When Nissan decided to build a sport/utility smaller than the Patrol (and, unlike the Patrol, sold in the U.S.), it saw an opportunity to use its Hardbody truck as the platform for the new SUV. By 2013, the wheelbase will be nearly 10 inches longer (based on the dimensions of the JX) than when the Pathfinder first went on sale, and overall length will have increased by 2 feet. Here is a brief history of the Pathfinder, leading up to the fourth generation in 2013.

First Generation 1986-1995
When the Pathfinder first came out, it was a two-door sport/utility based on the Hardbody compact pickup platform. It was a body-on-frame model, and, like the first Toyota 4Runner that came out a year earlier -- as a 1984-1/2 -- it was a two-door. It received two more doors in 1990, and has been a four-door ever since. The Pathfinder was powered by either a 106-hp, 2.4-liter four or a 145-hp, 3.0-liter V-6. The four-cylinder base engine was eventually dropped and the V-6's power went up to 153.



Second Generation 1996-2004
While it might seem the upcoming 2013 unibody model is a big departure, the second-gen Pathfinder was a unibody as well. The appearance of the 1996-2004 SUV was a significant change, with more rounded exterior lines. The engine was upped to 3.3-liter displacement, good for 168 hp. This was designed to be a more refined vehicle than the truck-based first gen, and got bigger in size as well. Lux options included DVD entertainment and satellite radio. In 2001, power went up again, in the form of a 3.5-liter engine and 240 horses.



Third Generation 2005-2012
For its third generation, Nissan returned the Pathfinder to its truck roots by making this iteration of the vehicle body-on-frame again. This is the current generation of the model, and its styling went from faux luxe to bigger and boxier. During Generation 2, both the Xterra and Pathfinder Armada joined Nissan's sport/utility lineup. The styling of the Pathfinder slotted in between the two, falling between the rounder, larger, upscale Armada (the "Pathfinder" part of the name was quickly dropped) and the smaller, off-road-biased Xterra. All three are based on versions of the company's truck platform (Titan, Frontier), which can be configured for various vehicle widths and lengths. This generation marked the first time the Pathfinder was available with three-row seating. Its power comes from a choice of two engines. It was introduced with a 270-hp, 4.0-liter V-6, much like that in the current Xterra. In 2008, a V-8 was made available for the first time. It is a 310-hp version of the Nissan Titan/Armada's 5.6-liter V-8.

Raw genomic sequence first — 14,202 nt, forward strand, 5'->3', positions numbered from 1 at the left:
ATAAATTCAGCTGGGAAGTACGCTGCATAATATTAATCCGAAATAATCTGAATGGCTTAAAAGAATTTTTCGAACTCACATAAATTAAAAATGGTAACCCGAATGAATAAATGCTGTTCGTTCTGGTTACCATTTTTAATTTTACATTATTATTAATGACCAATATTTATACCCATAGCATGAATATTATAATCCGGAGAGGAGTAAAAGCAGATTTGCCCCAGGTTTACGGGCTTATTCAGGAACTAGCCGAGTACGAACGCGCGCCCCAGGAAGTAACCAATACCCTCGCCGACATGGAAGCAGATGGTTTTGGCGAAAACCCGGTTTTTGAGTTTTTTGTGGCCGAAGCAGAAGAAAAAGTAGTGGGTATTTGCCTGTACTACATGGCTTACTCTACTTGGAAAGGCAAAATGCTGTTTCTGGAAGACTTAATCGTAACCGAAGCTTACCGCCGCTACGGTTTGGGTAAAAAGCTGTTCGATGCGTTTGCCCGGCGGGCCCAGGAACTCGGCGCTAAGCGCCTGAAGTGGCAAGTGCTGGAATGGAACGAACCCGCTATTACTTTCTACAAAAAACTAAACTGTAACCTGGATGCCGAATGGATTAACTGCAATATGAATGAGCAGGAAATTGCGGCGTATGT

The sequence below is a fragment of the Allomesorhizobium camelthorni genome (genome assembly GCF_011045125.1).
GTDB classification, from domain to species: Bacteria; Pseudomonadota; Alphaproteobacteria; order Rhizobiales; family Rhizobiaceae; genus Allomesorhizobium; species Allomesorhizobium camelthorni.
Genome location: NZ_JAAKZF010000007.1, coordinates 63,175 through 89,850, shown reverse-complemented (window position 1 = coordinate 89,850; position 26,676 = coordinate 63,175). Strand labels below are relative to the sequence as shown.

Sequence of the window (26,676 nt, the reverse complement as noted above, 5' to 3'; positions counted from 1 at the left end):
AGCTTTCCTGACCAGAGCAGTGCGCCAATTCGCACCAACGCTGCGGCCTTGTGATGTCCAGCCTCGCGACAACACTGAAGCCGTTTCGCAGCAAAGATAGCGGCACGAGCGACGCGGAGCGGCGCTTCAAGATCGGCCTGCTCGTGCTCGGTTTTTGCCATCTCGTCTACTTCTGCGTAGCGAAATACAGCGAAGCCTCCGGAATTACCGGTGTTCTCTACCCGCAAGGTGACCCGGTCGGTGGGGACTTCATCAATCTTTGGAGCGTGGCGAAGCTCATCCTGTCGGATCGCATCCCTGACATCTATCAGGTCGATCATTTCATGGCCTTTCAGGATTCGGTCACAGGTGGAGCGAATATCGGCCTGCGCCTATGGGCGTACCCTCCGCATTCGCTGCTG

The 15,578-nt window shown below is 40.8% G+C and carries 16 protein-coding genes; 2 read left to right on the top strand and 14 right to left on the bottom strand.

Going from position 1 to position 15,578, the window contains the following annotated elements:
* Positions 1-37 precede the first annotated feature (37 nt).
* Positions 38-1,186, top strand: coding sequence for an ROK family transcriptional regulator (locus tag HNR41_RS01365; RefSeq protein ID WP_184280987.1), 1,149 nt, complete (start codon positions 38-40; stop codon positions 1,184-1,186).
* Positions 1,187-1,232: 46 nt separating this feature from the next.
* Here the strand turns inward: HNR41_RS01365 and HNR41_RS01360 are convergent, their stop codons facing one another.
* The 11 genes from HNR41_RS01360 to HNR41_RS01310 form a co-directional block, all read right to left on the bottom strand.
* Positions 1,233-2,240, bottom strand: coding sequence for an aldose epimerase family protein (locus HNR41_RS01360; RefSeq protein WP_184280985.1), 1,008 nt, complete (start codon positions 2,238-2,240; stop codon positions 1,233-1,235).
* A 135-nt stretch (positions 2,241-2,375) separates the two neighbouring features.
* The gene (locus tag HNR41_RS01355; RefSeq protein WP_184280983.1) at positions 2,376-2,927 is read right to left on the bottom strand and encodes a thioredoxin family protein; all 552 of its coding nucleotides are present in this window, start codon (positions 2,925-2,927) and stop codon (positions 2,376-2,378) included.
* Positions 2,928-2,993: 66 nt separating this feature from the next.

Fourth Generation 2013 and up
In some ways, the fourth generation of the Pathfinder follows the pattern we've seen in the model's lifespan. The generations seem to alternate between prioritizing trucklike, rugged ability, and focusing on making a luxury unibody vehicle. So far, Nissan hasn't offered up too many specific announcements about the production version of the new Pathfinder; it has only shown a concept. However, the new model will share platforms with the Infiniti JX (much like the platform sharing that happened with the Infiniti QX4 and the second-gen Pathfinder), and should prove more refined, larger, and more fuel-efficient. Nissan hasn't yet released fuel-economy numbers on this vehicle, but expects a 25-percent improvement. No V-8 has been announced, and we figure the V-6 engine will be similar to the JX's 265-hp, 3.5-liter V-6.